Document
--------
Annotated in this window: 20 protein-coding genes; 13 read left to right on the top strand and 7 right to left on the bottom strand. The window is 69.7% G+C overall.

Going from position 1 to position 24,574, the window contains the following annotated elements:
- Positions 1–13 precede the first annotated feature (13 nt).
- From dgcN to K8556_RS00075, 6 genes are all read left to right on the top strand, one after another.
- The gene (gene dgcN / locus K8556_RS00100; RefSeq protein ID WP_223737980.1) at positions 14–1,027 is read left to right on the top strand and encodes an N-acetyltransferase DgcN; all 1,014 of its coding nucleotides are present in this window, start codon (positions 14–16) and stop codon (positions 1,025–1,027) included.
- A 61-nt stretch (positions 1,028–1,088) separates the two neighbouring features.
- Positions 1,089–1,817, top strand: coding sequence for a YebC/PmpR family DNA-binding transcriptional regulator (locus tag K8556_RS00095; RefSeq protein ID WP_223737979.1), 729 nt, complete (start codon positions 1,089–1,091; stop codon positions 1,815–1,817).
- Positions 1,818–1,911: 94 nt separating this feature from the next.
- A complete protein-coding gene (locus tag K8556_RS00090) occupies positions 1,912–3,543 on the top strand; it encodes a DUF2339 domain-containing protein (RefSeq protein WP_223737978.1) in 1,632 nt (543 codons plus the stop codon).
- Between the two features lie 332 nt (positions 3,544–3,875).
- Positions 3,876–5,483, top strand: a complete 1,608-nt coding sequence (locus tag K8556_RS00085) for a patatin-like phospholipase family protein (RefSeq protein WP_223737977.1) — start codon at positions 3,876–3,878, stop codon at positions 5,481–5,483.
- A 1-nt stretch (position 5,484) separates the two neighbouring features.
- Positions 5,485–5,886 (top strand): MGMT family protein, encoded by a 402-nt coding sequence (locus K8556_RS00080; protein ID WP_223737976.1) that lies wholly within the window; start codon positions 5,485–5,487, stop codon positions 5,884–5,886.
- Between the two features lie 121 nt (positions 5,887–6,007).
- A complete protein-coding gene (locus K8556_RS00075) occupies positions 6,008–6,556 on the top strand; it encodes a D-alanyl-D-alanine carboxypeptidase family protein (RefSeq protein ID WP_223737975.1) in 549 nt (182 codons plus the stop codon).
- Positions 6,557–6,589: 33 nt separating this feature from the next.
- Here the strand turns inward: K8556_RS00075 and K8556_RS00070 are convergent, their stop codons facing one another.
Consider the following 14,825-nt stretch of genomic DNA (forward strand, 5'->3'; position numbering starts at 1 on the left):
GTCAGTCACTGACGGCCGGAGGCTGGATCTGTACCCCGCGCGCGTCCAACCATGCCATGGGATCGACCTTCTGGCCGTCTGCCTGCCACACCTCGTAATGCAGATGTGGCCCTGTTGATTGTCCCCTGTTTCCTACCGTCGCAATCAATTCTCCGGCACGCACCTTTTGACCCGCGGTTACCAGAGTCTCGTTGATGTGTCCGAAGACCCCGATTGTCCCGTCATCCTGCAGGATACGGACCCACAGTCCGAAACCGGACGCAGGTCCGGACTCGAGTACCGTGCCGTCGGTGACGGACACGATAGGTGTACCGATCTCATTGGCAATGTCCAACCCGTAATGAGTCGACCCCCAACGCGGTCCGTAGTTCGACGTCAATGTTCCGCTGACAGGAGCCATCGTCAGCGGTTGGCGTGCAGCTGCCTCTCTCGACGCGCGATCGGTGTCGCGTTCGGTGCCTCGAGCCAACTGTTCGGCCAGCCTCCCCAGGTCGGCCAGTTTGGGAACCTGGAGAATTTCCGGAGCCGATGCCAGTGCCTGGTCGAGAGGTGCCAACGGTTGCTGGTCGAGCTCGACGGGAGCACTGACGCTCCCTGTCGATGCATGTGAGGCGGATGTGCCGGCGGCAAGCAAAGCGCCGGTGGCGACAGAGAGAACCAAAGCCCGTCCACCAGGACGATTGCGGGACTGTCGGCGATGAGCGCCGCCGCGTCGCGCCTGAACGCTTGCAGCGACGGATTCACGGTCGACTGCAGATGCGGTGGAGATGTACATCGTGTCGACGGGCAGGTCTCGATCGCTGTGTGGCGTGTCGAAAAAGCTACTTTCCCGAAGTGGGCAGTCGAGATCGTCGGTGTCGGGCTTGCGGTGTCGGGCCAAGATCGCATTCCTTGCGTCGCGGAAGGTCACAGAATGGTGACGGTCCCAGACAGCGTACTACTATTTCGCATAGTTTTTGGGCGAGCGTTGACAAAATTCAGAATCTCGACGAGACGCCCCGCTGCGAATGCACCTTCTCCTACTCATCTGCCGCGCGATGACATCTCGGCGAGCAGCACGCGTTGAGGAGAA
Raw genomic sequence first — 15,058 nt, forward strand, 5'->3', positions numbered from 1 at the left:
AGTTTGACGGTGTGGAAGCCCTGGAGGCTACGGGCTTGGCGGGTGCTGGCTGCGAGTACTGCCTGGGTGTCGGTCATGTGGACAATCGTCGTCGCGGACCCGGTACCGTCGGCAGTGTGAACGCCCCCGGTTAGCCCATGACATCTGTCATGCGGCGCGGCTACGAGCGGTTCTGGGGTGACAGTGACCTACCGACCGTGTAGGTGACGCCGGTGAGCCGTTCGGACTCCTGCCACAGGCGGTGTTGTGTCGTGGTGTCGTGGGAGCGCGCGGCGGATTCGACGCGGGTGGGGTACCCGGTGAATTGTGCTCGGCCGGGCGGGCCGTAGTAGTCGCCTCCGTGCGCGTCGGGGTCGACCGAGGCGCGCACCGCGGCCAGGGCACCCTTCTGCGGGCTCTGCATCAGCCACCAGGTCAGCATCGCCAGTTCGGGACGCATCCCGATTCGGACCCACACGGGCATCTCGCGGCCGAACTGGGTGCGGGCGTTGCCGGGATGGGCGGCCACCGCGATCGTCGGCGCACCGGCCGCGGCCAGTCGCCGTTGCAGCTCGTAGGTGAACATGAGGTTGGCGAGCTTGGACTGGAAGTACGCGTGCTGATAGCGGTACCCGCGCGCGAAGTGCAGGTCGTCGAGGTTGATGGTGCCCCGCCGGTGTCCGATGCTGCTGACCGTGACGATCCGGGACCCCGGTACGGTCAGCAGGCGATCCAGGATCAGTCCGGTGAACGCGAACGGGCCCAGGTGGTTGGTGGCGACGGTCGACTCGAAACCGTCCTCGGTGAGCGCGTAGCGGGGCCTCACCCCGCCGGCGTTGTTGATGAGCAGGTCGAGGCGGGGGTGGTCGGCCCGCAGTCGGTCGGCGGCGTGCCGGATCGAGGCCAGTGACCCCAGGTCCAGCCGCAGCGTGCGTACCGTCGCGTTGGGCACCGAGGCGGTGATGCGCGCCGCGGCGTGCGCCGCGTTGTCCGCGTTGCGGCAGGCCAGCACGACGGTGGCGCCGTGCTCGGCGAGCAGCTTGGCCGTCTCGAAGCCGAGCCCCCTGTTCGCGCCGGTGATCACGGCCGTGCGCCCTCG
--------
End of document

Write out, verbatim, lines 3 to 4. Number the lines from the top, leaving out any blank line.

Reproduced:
- Positions 1–13 precede the first annotated feature (13 nt).
- From dgcN to K8556_RS00075, 6 genes are all read left to right on the top strand, one after another.